The Outdoor Classroom
The Historic Preservation Training Center’s Approach to Preservation Education
It’s been a busy first nine months for the Hands-On Preservation Experience. From historic stable rehabilitation in Virginia, to headstone cleaning and repair in Montana, and shotgun house repairs in Georgia, the program’s burgeoning portfolio of diverse projects has seen over 100 young people and veterans from all across the country introduced to the world of preservation.
The National Trust has not been able to do this alone, as the success of this program lies in the partnerships that have formed since its beginning. From the Corps Network’s direct connection to 100+ corps in all 50 states, to the National Park Service’s array of fully funded projects, these projects would not have been possible without our partners’ shared vision of providing training and education opportunities for corpsmembers.
Of the many and varied partners involved in HOPE Crew, few are as well-positioned to help ensure work meets the Secretary of Interior’s Standards -- and open the door to for future careers in preservation -- quite like the Historic Preservation Training Center.
“We consider ourselves very fortunate to be partnered with HPTC,” says Monica Rhodes, who oversees the HOPE Crew program for the National Trust. “The current NPS staff members who have gone through similar training have shown a real commitment to the philosophy behind HOPE Crew. HPTC works to instill a preservation ethic within everyone they touch, and HOPE Crew participants are no exception.”
Headquartered in Frederick, Maryland, HPTC is one of three training centers within the National Park Service’s Training and Development Division. With a primary mission of developing preservation trade skills for NPS, it also operates as a preservation construction service, taking on roughly $12-13 million in projects each year.
“We have a full workload, and thus a classroom and opportunities for experiential learning,” says HPTC Superintendent Chris Robinson. “When we take on a project to, say, replace a slate roof in Hyde Park (New York), that then becomes our classroom, whether it’s for a corpsmember or one of our exhibit specialist trainees.”
This month, the classroom is the Raleigh National Cemetery in North Carolina, where members of the Northwest Piedmont Service Corps from nearby Winston-Salem are completing their two-month immersion in preservation masonry. Under the instruction and supervision of HPTC craft expert Phillip Bailey, a group which includes both youth and military veterans are repointing the brick retaining wall enclosing the Civil War-era cemetery located in the heart of the state capitol.
“It’s a great experience, and they’re really taking to the work,” says Bailey. “A lot of them have no masonry experience whatsoever, but having a clean slate like that means they’re really taking to the different preservation techniques, which is a little bit different then your typical main-line construction company would go about it.”
The teaching element has not slowed down of the work itself, though; Bailey estimates the crew so far has repointed 114 panel sections of the wall -- the equivalent of 8.5 miles of brick (39,966 bricks in all). The process is paying dividends for everyone involved, from the corpsmembers themselves, all the way up to the site owners -- in this case, the Department of Veterans Affairs' (VA) National Cemetery Administration.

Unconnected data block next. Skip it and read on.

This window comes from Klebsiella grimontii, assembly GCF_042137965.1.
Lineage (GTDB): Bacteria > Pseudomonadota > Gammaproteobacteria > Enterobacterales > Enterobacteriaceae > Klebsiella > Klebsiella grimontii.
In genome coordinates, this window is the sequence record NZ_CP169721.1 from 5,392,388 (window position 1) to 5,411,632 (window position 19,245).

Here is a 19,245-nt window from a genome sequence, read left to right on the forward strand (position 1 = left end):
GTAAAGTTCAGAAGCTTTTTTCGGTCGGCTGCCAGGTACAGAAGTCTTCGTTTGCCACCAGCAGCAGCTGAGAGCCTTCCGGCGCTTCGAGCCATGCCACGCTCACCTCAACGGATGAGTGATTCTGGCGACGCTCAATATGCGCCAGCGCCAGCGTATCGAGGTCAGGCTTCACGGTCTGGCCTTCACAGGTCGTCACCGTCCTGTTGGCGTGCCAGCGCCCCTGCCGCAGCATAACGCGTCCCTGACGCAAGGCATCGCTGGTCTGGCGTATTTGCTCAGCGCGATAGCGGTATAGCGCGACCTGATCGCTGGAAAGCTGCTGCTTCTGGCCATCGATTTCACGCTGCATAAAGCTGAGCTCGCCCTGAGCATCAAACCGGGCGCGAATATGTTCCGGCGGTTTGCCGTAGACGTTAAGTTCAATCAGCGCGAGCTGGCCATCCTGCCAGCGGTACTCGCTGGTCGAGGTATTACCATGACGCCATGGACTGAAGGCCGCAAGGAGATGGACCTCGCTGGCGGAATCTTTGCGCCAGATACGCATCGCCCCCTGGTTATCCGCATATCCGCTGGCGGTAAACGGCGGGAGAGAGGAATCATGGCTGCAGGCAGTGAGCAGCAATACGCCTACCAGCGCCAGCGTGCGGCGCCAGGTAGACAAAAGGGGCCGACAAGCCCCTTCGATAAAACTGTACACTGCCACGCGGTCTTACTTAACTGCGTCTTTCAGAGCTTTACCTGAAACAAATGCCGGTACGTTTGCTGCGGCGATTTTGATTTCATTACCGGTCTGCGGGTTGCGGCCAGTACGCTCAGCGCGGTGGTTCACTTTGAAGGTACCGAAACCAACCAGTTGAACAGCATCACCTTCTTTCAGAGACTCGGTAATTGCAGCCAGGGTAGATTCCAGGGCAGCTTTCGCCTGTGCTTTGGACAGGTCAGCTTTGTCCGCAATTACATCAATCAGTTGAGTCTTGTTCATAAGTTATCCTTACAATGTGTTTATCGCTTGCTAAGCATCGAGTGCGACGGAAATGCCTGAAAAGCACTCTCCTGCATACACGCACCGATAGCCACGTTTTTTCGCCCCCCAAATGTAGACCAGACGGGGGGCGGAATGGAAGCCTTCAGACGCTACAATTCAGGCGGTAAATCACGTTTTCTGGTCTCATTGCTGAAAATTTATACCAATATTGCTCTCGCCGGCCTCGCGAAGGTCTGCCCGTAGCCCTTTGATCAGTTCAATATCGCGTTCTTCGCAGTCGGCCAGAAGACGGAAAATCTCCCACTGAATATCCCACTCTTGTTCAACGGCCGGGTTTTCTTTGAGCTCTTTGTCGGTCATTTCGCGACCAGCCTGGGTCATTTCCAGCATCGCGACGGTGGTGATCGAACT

“I believe that everybody’s benefiting from the HOPE Crew program assisting the Park Service in getting the renovation done in a timely fashion,” says Dean Randgaard, a Program Support Assistant for the VA. “The HOPE Crew folks are learning a bit about how the masonry field might be a good fit for them.”
In addition to teaching valuable preservation skills, the experiential learning model also lends toward crew members gaining a deeper understanding and appreciation for their work site, such as this nearly 150-year-old cemetery which serves as the final resting place for veterans dating back to 1865.
“I didn’t know anything about masonry at first, and now I’m learning about the essentials,” says corpsmember Mario Vaughn, also a veteran of the Marine Corps. “Both in terms of what goes into the actual work, and also in how I’m helping to preserve something that’s worth preserving as far as the sacrifice that was made [by these veterans].”
On-the-job training with HPTC staff is introducing corpsmembers to an industry with a clear and recognized need for a new generation to enter its workforce.
“With the types of skills I’ve picked up here, I’m learning what it takes to be a brick mason. Working with HOPE Crew has helped me get an outlook not only on giving back, but also looking at training programs and different trades I can take up.””James McClellan of the Northwest Piedmont Service Corps
Introducing HOPE Crew participants to a career path in preservation construction has been a goal since the program’s inception, but it’s through a partnership with HPTC that comes with the unique opportunity to directly connect crew members to potential opportunities with the National Park Service.
“That’s the goal,” said Robinson. “Our more long-term vision is really to use our ability to reach corpsmembers as a means of introducing youth into our workforce with the hope that we will identify individuals that we think deserve, and are exhibiting, the talent that we want to fill a permanent position, and actually go into a more formal development program.”
So far, the National Trust has worked with the HPTC on six of the program’s first 15 projects, and with many more on the horizon in 2015, the future of this strong partnership appears just as bright as those of HOPE Crew alumni.
Check out this video about the Raleigh National Cemetery project: